Politécnica de Madrid

‘Agrivoltaics, a solution committed to the environment’

In this article, ETSIAAB professor Miguel Ángel Muñoz addresses the challenges of the simultaneous use of land for both agriculture and electricity production.



Spain has more solar radiation than the average of the surrounding countries. This adds significant profitability to photovoltaic (PV) installations. In addition, low rainfall levels, probably due to climate change, increase hours of sunshine and, therefore, the potential production of electricity. On the other hand, PV electricity is one of the cheapest on the market because of the continuing rapid decline in the price of PV components. The only handicap to this production system is storage. However, this limitation is likely to be improved by the electric vehicle development - which might end up being the storage medium of energy in its own batteries - together with the sharp drop in the accumulator’s price

Electricity produced by solar panels uses the PV effect, which currently converts about 20-25% of the radiation into electricity. No other system achieves this simply by being exposed to the sun (except solar thermal plants, which require large scale -functioning). Let us say that on a sunny day, 200 watts per square metre can easily be got. This amount is enough to power a domestic refrigerator. Besides, the panels emit no gases during their work, and those emitted during the manufacturing phase are offset in a few months by the clean energy they produce for about 25 years. Furthermore, the panels are made with recyclable materials, mainly such as aluminium, glass, and silicon.

Land competition

Over the last decade, there has been a sharp price decrease in the cost of the solar panel, the main element of a PV installation. Its price, in many cases, has been divided by six. There has also been an explosion in demand for the installation of PV plants, which also benefited from the regulatory changes in countries such as Spain and the increase in the price of fossil fuels.

Thus, given the steep growth in the demand for ground-mounted PV systems, there is a growing pressure on agricultural land. Solar energy production competes with food crop production for land. Ground-mounted solar PV requires large areas of land. Therefore, this fact could reduce the land available for agricultural use.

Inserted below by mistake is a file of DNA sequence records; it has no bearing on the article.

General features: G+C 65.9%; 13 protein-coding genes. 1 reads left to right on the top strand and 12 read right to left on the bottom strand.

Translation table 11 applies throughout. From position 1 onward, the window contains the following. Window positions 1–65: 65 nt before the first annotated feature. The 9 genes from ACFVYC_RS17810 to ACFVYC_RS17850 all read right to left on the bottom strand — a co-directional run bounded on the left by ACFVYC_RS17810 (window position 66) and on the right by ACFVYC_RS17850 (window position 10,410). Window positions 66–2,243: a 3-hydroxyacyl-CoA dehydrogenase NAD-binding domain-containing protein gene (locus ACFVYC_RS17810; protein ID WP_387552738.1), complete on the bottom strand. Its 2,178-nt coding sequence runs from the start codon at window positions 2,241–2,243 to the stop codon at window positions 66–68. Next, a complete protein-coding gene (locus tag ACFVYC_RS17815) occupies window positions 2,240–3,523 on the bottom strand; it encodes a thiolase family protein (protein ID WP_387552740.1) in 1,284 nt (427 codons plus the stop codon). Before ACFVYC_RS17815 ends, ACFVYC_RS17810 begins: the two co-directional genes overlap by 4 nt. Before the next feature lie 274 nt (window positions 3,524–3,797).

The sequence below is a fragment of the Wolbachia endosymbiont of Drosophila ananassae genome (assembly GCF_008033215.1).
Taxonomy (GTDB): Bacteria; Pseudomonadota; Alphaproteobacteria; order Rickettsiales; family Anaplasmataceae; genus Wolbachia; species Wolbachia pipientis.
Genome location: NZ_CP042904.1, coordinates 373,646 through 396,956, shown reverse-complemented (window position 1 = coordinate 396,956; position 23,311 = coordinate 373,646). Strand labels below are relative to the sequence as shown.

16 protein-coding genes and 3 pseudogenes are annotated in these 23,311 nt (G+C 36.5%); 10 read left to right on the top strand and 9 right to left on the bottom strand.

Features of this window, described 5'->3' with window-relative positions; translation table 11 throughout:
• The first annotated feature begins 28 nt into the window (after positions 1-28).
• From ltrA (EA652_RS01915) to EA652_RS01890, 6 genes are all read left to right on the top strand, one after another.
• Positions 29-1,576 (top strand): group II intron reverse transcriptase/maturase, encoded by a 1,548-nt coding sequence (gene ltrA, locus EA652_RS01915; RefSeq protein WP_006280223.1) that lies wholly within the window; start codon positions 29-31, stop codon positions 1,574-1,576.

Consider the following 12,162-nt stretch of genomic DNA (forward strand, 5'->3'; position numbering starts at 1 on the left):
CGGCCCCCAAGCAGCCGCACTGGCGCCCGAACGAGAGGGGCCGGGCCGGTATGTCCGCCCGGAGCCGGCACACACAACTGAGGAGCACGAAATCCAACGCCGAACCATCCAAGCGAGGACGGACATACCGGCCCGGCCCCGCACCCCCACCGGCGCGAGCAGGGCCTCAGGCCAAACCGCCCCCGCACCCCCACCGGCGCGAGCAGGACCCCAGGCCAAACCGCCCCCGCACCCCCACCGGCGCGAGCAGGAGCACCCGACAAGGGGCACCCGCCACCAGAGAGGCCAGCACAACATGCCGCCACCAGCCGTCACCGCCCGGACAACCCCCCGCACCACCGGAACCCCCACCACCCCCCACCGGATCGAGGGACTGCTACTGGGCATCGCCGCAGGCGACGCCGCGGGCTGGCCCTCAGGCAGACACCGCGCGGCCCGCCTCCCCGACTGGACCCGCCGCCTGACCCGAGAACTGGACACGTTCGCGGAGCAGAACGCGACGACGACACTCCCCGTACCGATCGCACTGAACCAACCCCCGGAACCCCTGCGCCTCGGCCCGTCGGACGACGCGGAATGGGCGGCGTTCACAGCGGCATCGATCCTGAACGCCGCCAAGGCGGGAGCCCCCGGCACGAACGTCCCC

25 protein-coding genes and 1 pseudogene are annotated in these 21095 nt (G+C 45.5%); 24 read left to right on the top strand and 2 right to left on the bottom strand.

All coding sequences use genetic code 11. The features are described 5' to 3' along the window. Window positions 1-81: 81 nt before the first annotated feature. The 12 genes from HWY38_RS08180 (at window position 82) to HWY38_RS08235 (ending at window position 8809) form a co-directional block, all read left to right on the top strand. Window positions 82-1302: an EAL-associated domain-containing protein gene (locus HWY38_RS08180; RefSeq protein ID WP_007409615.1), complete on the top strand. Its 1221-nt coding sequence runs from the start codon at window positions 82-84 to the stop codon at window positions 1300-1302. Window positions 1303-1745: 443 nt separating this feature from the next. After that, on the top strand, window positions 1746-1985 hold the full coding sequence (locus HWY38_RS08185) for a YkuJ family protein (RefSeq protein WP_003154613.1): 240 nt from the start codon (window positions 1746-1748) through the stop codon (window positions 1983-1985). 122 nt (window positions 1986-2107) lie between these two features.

Agrivoltaic (or agrovoltaic) systems might solve this problem. The term agrivoltaic, recently created and still under discussion, can be defined as combining the farm and livestock use of land with the production of electric energy. PV panels are placed on poles usually higher than usual to ease the work under them. The crop receives less sunshine due to the placement of the panels, which generally reduces crop production, but not always. Avoiding excess radiation may benefit some crops. In addition, the crop tends to adapt to the new radiation situation so that the production decrease is slighter than would be expected.

According to several research articles, these combined systems of PV panels and crops are profitable. One such study (Marrou, Dufour et al., 2013) shows that crops increase yielding under PV panel shade since evapotranspiration is reduced by 10-30% when the available sunlight is 50-70%. At the same time, water use efficiency is increased, as wider ground-covered varieties promote significant sunlight uptake and decrease soil evaporation.

Social background

Land sharing should also consider the social focus since it can help keep the primary agricultural use of land. The new electricity production use should not displace it. Nowadays, the allocation of agricultural land use is frequently changed by legislation when PV plants are installed, even when there is coexistence with cultivation (not to mention the consequences this has on CAP subsidies).

However, a correct definition of the agrivoltaic concept, one that considers the different cases arising and preserves the fundamental use for agricultural production, should not lead to significant arable land losses. At the same time, the extra contribution of electricity production would increase the arable land yield. The so-needed decarbonised economy development demands both activities. Nevertheless, this concept also requires legislation, studies and incentives to avoid the change of use. Therefore, special attention must be paid to social aspects beyond the purely economic ones. This would help not to increase the depopulation of the rural areas even more.

There is no doubt that there is still a long way to go. We must do much testing before concluding with so many cases under this new concept. Will we miss the boat again? Or, will we have learned to be resilient? Now is the time.  

* Professor Miguel Ángel Muñoz-García, - Department of Agroforestry Engineering – ETSIAAB.